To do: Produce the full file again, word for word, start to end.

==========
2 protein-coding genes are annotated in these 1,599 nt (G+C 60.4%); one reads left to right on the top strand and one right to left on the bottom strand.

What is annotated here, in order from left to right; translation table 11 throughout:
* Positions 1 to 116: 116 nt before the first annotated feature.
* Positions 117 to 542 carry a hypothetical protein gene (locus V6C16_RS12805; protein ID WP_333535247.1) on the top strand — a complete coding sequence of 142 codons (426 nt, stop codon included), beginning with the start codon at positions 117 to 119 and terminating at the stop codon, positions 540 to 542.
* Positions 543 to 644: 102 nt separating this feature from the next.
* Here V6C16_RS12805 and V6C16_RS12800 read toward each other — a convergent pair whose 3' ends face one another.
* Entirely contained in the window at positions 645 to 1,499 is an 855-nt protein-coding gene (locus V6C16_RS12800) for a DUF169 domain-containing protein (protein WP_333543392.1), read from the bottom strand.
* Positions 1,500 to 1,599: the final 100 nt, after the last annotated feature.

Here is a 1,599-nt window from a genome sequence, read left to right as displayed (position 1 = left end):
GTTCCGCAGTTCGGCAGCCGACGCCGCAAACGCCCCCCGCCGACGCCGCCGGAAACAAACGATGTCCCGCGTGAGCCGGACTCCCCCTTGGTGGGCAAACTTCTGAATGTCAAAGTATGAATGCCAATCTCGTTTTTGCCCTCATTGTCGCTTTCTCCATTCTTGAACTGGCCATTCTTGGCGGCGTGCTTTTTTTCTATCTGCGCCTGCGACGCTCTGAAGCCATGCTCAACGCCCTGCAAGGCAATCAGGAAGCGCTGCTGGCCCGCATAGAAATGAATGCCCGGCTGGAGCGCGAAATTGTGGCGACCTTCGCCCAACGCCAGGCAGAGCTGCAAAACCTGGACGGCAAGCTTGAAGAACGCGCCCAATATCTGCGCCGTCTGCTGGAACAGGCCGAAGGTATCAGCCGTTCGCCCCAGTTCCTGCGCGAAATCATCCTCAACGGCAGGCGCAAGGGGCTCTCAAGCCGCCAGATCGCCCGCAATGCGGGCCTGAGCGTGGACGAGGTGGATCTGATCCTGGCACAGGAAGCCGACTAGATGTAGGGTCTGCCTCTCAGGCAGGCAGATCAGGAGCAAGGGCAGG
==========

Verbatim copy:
2 protein-coding genes are annotated in these 1,599 nt (G+C 60.4%); one reads left to right on the top strand and one right to left on the bottom strand.

What is annotated here, in order from left to right; translation table 11 throughout:
* Positions 1 to 116: 116 nt before the first annotated feature.
* Positions 117 to 542 carry a hypothetical protein gene (locus V6C16_RS12805; protein ID WP_333535247.1) on the top strand — a complete coding sequence of 142 codons (426 nt, stop codon included), beginning with the start codon at positions 117 to 119 and terminating at the stop codon, positions 540 to 542.
* Positions 543 to 644: 102 nt separating this feature from the next.
* Here V6C16_RS12805 and V6C16_RS12800 read toward each other — a convergent pair whose 3' ends face one another.
* Entirely contained in the window at positions 645 to 1,499 is an 855-nt protein-coding gene (locus V6C16_RS12800) for a DUF169 domain-containing protein (protein WP_333543392.1), read from the bottom strand.
* Positions 1,500 to 1,599: the final 100 nt, after the last annotated feature.

Here is a 1,599-nt window from a genome sequence, read left to right as displayed (position 1 = left end):
GTTCCGCAGTTCGGCAGCCGACGCCGCAAACGCCCCCCGCCGACGCCGCCGGAAACAAACGATGTCCCGCGTGAGCCGGACTCCCCCTTGGTGGGCAAACTTCTGAATGTCAAAGTATGAATGCCAATCTCGTTTTTGCCCTCATTGTCGCTTTCTCCATTCTTGAACTGGCCATTCTTGGCGGCGTGCTTTTTTTCTATCTGCGCCTGCGACGCTCTGAAGCCATGCTCAACGCCCTGCAAGGCAATCAGGAAGCGCTGCTGGCCCGCATAGAAATGAATGCCCGGCTGGAGCGCGAAATTGTGGCGACCTTCGCCCAACGCCAGGCAGAGCTGCAAAACCTGGACGGCAAGCTTGAAGAACGCGCCCAATATCTGCGCCGTCTGCTGGAACAGGCCGAAGGTATCAGCCGTTCGCCCCAGTTCCTGCGCGAAATCATCCTCAACGGCAGGCGCAAGGGGCTCTCAAGCCGCCAGATCGCCCGCAATGCGGGCCTGAGCGTGGACGAGGTGGATCTGATCCTGGCACAGGAAGCCGACTAGATGTAGGGTCTGCCTCTCAGGCAGGCAGATCAGGAGCAAGGGCAGG